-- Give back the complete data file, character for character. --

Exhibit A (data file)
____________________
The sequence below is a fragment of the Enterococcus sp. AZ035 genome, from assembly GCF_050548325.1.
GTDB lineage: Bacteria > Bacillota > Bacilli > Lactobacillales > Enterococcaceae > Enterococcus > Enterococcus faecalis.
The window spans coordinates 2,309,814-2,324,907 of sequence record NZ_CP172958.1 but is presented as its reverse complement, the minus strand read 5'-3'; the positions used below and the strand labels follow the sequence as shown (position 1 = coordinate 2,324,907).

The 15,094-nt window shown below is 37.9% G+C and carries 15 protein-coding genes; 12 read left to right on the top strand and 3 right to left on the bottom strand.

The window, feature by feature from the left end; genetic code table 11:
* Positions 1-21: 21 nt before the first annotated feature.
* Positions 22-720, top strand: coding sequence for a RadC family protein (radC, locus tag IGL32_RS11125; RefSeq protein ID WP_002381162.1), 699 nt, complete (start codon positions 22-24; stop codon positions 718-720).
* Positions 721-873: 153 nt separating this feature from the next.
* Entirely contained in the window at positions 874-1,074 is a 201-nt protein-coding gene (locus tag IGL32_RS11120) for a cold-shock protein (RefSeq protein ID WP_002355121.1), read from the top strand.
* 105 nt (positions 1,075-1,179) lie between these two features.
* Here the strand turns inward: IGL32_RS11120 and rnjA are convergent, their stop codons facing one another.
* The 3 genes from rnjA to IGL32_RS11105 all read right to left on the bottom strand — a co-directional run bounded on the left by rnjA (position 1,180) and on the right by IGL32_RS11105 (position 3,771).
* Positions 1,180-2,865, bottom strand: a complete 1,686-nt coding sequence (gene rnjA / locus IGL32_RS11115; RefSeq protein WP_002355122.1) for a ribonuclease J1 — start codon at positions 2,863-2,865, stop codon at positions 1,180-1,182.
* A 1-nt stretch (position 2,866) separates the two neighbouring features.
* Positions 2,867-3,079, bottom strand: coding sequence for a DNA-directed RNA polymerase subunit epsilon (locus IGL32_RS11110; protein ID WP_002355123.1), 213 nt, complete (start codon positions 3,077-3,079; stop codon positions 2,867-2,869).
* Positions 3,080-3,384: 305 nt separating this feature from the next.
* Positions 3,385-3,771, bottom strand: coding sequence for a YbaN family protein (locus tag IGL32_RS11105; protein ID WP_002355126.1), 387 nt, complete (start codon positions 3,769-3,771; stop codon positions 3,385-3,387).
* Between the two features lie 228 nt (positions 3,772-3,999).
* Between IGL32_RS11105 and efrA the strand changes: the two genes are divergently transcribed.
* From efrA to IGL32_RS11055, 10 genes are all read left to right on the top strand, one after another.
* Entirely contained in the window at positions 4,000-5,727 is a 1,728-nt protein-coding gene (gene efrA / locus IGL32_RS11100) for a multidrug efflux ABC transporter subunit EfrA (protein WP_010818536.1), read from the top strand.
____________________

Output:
The sequence below is a fragment of the Enterococcus sp. AZ035 genome, from assembly GCF_050548325.1.
GTDB lineage: Bacteria > Bacillota > Bacilli > Lactobacillales > Enterococcaceae > Enterococcus > Enterococcus faecalis.
The window spans coordinates 2,309,814-2,324,907 of sequence record NZ_CP172958.1 but is presented as its reverse complement, the minus strand read 5'-3'; the positions used below and the strand labels follow the sequence as shown (position 1 = coordinate 2,324,907).

The 15,094-nt window shown below is 37.9% G+C and carries 15 protein-coding genes; 12 read left to right on the top strand and 3 right to left on the bottom strand.

The window, feature by feature from the left end; genetic code table 11:
* Positions 1-21: 21 nt before the first annotated feature.
* Positions 22-720, top strand: coding sequence for a RadC family protein (radC, locus tag IGL32_RS11125; RefSeq protein ID WP_002381162.1), 699 nt, complete (start codon positions 22-24; stop codon positions 718-720).
* Positions 721-873: 153 nt separating this feature from the next.
* Entirely contained in the window at positions 874-1,074 is a 201-nt protein-coding gene (locus tag IGL32_RS11120) for a cold-shock protein (RefSeq protein ID WP_002355121.1), read from the top strand.
* 105 nt (positions 1,075-1,179) lie between these two features.
* Here the strand turns inward: IGL32_RS11120 and rnjA are convergent, their stop codons facing one another.
* The 3 genes from rnjA to IGL32_RS11105 all read right to left on the bottom strand — a co-directional run bounded on the left by rnjA (position 1,180) and on the right by IGL32_RS11105 (position 3,771).
* Positions 1,180-2,865, bottom strand: a complete 1,686-nt coding sequence (gene rnjA / locus IGL32_RS11115; RefSeq protein WP_002355122.1) for a ribonuclease J1 — start codon at positions 2,863-2,865, stop codon at positions 1,180-1,182.
* A 1-nt stretch (position 2,866) separates the two neighbouring features.
* Positions 2,867-3,079, bottom strand: coding sequence for a DNA-directed RNA polymerase subunit epsilon (locus IGL32_RS11110; protein ID WP_002355123.1), 213 nt, complete (start codon positions 3,077-3,079; stop codon positions 2,867-2,869).
* Positions 3,080-3,384: 305 nt separating this feature from the next.
* Positions 3,385-3,771, bottom strand: coding sequence for a YbaN family protein (locus tag IGL32_RS11105; protein ID WP_002355126.1), 387 nt, complete (start codon positions 3,769-3,771; stop codon positions 3,385-3,387).
* Between the two features lie 228 nt (positions 3,772-3,999).
* Between IGL32_RS11105 and efrA the strand changes: the two genes are divergently transcribed.
* From efrA to IGL32_RS11055, 10 genes are all read left to right on the top strand, one after another.
* Entirely contained in the window at positions 4,000-5,727 is a 1,728-nt protein-coding gene (gene efrA / locus IGL32_RS11100) for a multidrug efflux ABC transporter subunit EfrA (protein WP_010818536.1), read from the top strand.